• An Unschooling Life was created in 2005 as a way of chronicling our unschooling journey of a multiracial family of five consisting of parents - Joanne and Billy, three children, two dogs and an iguana. Its purpose is also give encouragement and advice to those who want to start on this path.
  • Umm Ahmad has a collection of blogs sharing, "We are Muslim family, originally from pakistan, currently living in johannesburg, South Africa and though I call what we do as homeschool, it is in essence what you call unschooling. We dont do formal lessons, no spelling checklists, but my kids know more spellings than their school going peers anyway. We learn what we are passionate about, (which is a diverse list, since my kids are still 6 and 9, from pizzas to car tracking devices) we adore technology and are always ready to try new things. You can visit my blog at http://homeschool4muslims.blogspot.com where I share the resources we are using, (its not a journal of our activities), my kids' blogs at http://ibnemuhammad.blogspot.com and http://bintemuhammad.blogspot.com, and our collaborative writing project at alatfaalexpress.posterous.com
  • Adversarian - The blog for autodidacts, unschoolers, life-learners, and open-minded educators. The author is a self-proclaimed autodidactic defined by wikipedia as a mostly self-taught person, as opposed to learning in a school setting or from a full-time tutor or mentor.
  • Unschooling Rules - This thought-provoking blog is from Clark Aldrich, author of "Unschooling Rules - 55 Ways to Unlearn What We Know about Schools and Rediscover Education." His blog's tag line is, "The problem is not that schools don't work. The problem is that most people still think they want schools to work."
  • The Unplugged Mom - This blog pulls together respected voices in the field of home education to share ideas, articles, podcasts, and posts all in one spot.
  • Laurie A. Couture - Blogs about unschooling, attachment parenting, social justice, and the planet. Author of Instead of Medicating and Punishing.


    1. I had the privilege of interviewing Kate Fridkis about being a grown unschooler. You can hear the interview of read it at

      Also, I have interviewed up to 18 grown unschoolers or their parents.To read visit:

    2. @rfs, that is so coincidental that you commented. Before I saw your comment, I added RFS to the list of blogs. Thank you for sharing the link to the 18 grown unschoolers/parents. Hmmm...maybe a future post :-)

    3. I'm so glad you found the info on my blog helpful! I love Radio Free School's interviews, and I've also compiled a list of interviews with grown unschoolers, from a variety of sources (including both RFS and my blog), on my own blog: http://yes-i-can-write.blogspot.com/2010/05/unschooling-grows-up-collection-of.html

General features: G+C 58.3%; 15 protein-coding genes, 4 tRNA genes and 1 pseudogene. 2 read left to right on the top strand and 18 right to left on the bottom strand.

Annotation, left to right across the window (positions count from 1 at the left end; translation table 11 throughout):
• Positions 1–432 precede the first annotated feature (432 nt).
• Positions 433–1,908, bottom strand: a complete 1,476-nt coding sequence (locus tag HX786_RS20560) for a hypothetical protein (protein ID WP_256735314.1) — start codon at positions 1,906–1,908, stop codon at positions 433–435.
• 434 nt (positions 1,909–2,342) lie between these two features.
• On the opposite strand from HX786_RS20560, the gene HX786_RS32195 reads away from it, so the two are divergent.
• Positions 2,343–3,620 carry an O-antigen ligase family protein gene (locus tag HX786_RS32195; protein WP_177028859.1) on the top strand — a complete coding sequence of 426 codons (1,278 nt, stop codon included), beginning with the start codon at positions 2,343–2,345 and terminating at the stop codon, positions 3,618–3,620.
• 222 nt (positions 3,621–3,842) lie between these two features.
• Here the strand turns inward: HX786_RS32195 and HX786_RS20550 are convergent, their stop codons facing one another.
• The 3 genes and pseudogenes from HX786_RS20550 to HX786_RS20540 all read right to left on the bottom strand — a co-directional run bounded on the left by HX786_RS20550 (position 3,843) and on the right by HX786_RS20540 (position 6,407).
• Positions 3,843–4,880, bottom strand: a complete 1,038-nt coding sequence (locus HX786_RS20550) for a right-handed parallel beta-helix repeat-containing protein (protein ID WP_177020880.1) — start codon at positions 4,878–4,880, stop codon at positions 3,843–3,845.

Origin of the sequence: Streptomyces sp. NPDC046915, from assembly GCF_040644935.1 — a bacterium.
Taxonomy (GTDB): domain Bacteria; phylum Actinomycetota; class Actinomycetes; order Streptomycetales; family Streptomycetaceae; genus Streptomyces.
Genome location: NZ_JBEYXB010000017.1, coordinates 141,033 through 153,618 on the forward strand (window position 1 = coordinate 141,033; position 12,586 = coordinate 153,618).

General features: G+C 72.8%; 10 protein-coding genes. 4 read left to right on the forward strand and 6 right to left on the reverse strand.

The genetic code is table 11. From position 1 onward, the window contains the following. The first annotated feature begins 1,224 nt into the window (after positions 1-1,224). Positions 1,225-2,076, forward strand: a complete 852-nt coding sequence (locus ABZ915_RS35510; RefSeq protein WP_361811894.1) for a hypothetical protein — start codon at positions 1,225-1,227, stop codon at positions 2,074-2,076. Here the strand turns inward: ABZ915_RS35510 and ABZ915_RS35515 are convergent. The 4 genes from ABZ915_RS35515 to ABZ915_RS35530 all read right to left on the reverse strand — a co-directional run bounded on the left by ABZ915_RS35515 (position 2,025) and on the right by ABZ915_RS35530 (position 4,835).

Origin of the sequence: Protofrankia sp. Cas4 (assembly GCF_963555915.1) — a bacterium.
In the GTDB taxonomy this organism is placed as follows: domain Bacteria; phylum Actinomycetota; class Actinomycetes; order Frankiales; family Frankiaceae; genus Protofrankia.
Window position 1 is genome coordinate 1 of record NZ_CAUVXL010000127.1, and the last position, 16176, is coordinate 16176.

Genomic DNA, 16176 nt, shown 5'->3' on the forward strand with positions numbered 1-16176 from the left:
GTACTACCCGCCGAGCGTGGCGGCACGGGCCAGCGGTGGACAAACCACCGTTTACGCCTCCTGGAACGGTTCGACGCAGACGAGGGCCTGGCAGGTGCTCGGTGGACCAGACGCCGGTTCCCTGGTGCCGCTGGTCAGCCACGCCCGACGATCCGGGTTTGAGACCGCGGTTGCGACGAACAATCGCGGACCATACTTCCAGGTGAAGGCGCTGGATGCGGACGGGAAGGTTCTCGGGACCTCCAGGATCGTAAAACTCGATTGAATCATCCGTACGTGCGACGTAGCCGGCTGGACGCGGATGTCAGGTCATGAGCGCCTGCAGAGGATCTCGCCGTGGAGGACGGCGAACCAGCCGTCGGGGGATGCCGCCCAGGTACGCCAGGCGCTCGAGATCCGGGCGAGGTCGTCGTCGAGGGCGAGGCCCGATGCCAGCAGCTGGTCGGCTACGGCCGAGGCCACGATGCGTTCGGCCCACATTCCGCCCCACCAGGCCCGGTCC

4. @Idzie, ditto! Psyched to have found your blog too. I will definitely do a follow up post with unschooled interviews with your link and some from RFS. These are powerful voices that I'd love to share. Thank you for sharing yours.

    5. I am surprized a vested educator would take an interest in unschooling. Shows the times have changed. As a ... shudder ... "grown unschooler" myself (not sure I enjoy the label... are schooled people "grown schoolers"?) the experience was a mixed bag. Unschooling today looks nothing like the counter cultural movement it was in the 1970s when I was a kid, and when many people did it because their familiy did not fit into society, rather than as a cheep alternative to a Friend's School and my mother taught me to lie to people that I went to school, not proudly say I didn't (also... it was illegal then... but that's another story).

    6. @schwerpunktinternational, if you read through my blog, you'll see I did not go into education because I believed it was all working well. As I've written recently, at 19 I found myself with a college degree in one hand and the other scratching my head wondering what now? All my years of school only taught me how to do school well. Not succeed in the world. Today there is a huge disconnect between the world inside and outside of school. In fact students are banned from using much of what we depend on for success outside of school. Unschooling is definitely an option parents should be aware of and might consider. Currently few are aware of alternatives such as this, that for many seems to have worked out very well.

    7. Life Learning magazine is another good source of articles about "unschooling" http://www.lifelearningmagazine.com

    8. @Wendy Priesnitz, thank you. I also have come across that site as well as I compile my next piece on profiles of unschoolers. Thank you for sharing and hope to compile them all for my piece that I will try to publish this week.